Published: Tue, December 04, 2018
Culture&Arts | By Dora Pope

Marvel Studios developing Shang-Chi feature for Phase 4

Marvel Studios developing Shang-Chi feature for Phase 4

As Marvel Studios prepares for Captain Marvel, the studio is already thinking about it's next blockbuster.

Marvel studios, probably recognising the phenomenal success of Black Panther as something they'd be interested in repeating, has fast-tracked its first ever superhero film featuring an Asian protagonist. In the comics, Shang-Chi is trained from childhood in seclusion; he becomes the world's greatest martial artist.

Chinese-American writer, Dave Callaham, will be writing the screenplay. They are looking to do something similar for Asian audiences that Black Panther did for African and African-American culture with its almost all-black cast, black director (Ryan Coogler) and black writer (Joe Robert Cole). The studio hopes to entice filmmakers and performers with the potential of creating a world focused on Asian and Asian American themes. Callaham has writing credits on The Expendables, Godzilla, and Zombieland 2, but he's also written for cinematic superheroes: he's on Wonder Woman 1984 and he's been hired to write the script for Spider-Man: Into the Spider-Verse 2.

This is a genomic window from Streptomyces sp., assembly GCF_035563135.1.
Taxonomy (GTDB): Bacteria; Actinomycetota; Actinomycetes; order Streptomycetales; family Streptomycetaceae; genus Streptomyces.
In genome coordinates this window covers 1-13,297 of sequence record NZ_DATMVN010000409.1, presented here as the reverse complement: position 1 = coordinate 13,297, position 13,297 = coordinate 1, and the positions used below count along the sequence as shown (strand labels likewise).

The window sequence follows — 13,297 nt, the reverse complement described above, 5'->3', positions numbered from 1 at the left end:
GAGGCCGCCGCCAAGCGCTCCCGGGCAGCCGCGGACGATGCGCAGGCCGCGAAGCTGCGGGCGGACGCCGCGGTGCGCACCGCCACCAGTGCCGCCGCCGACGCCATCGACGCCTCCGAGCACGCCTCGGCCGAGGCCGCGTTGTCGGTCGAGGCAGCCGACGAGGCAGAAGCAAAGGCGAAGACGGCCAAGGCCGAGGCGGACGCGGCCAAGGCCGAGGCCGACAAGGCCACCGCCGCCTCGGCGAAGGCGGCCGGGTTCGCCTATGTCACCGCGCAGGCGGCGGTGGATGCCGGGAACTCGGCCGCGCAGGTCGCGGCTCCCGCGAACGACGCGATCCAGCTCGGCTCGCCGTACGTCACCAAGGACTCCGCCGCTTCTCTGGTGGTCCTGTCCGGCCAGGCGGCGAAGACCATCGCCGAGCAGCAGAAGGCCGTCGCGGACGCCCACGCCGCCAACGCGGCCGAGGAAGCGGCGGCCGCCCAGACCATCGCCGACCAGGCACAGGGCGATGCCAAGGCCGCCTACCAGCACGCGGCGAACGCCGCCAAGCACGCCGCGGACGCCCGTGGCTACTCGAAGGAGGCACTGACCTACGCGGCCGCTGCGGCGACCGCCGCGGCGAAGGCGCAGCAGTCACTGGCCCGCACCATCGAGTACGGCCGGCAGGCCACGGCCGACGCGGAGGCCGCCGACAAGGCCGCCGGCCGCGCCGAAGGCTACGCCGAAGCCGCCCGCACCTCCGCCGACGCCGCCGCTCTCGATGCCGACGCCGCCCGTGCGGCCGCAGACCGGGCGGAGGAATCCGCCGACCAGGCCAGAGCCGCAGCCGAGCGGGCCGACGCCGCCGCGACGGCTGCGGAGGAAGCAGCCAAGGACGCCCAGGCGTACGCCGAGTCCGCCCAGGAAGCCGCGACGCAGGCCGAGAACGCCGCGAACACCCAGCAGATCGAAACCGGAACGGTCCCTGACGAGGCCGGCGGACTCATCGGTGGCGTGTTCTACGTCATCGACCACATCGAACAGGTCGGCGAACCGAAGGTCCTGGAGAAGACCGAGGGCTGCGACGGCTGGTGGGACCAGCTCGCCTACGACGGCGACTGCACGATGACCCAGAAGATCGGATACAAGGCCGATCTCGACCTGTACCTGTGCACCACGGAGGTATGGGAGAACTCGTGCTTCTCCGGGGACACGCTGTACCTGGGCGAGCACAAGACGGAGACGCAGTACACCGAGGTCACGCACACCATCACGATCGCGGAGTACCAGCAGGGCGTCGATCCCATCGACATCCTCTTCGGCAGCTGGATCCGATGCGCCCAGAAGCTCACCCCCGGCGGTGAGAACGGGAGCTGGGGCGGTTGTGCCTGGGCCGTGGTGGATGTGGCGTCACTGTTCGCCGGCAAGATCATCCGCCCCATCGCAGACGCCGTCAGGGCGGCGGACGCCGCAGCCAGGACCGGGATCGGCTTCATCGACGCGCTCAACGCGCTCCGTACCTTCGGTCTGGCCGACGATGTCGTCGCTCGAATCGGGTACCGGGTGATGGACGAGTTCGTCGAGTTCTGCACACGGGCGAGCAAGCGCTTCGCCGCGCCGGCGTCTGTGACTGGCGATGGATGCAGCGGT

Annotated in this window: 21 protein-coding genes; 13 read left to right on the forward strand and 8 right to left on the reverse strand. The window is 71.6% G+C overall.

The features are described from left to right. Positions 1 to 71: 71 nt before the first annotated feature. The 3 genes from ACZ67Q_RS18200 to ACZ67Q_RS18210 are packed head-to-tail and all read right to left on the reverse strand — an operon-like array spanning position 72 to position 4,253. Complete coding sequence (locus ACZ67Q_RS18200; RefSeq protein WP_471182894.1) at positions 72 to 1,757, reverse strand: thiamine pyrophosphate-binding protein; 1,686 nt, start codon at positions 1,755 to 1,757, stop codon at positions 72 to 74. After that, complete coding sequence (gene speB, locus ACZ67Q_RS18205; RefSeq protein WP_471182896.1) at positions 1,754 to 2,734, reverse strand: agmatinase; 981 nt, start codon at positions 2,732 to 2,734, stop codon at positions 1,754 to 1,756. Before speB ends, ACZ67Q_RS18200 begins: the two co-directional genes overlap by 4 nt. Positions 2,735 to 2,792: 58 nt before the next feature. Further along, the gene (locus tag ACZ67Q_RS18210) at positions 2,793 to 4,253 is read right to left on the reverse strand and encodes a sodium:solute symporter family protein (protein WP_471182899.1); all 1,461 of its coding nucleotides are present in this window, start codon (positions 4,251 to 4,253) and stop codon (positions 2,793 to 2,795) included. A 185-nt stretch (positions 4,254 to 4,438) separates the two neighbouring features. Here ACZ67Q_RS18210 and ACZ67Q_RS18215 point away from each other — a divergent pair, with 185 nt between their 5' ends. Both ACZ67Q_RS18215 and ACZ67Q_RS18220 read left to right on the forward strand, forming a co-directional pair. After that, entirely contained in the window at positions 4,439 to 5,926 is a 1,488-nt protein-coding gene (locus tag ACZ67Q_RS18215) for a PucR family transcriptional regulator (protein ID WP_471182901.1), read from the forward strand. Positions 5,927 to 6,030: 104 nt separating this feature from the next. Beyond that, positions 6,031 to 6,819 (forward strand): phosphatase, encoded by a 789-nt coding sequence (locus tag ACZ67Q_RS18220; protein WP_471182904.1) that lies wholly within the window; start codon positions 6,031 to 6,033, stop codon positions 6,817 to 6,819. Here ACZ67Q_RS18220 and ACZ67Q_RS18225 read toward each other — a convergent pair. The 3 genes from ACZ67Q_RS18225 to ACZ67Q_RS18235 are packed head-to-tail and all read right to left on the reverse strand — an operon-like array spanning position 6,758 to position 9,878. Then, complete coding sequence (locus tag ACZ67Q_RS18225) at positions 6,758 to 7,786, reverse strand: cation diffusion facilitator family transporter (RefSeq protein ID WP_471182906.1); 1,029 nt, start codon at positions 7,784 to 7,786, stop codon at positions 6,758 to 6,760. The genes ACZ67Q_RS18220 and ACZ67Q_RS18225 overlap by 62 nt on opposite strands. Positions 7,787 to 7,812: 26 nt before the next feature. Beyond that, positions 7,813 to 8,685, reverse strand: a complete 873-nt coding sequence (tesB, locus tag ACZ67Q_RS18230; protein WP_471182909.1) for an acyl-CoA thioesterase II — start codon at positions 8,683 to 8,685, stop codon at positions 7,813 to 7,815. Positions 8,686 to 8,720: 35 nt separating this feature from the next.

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Are you excited about the potential for a Shang-Chi film? He first appeared in 1973 in Special Marvel Edition #15 as a martial arts expert and remained a strong seller for a decade amid the popularity of martial arts in the United States.

A year ago, we would have sworn Shang-Chi would be the recipient of his own Marvel Netflix series, seeing as he is a more ground level character, but with the cancellation of Daredevil, Luke Cage, and Iron Fist, it seems Marvel has much bigger plans for him. Initially, Shang-Chi was the unknown son of Dr. Fu Manchu, an Asian villain centered on racist stereotypes during a time when the Yellow Peril was spreading across North America in the early 1900s (Marvel had acquired the comic book rights to Fu Manchu at the time).

Jessie Wade is a news writer at IGN and loves the idea to develop more diverse Marvel movies.

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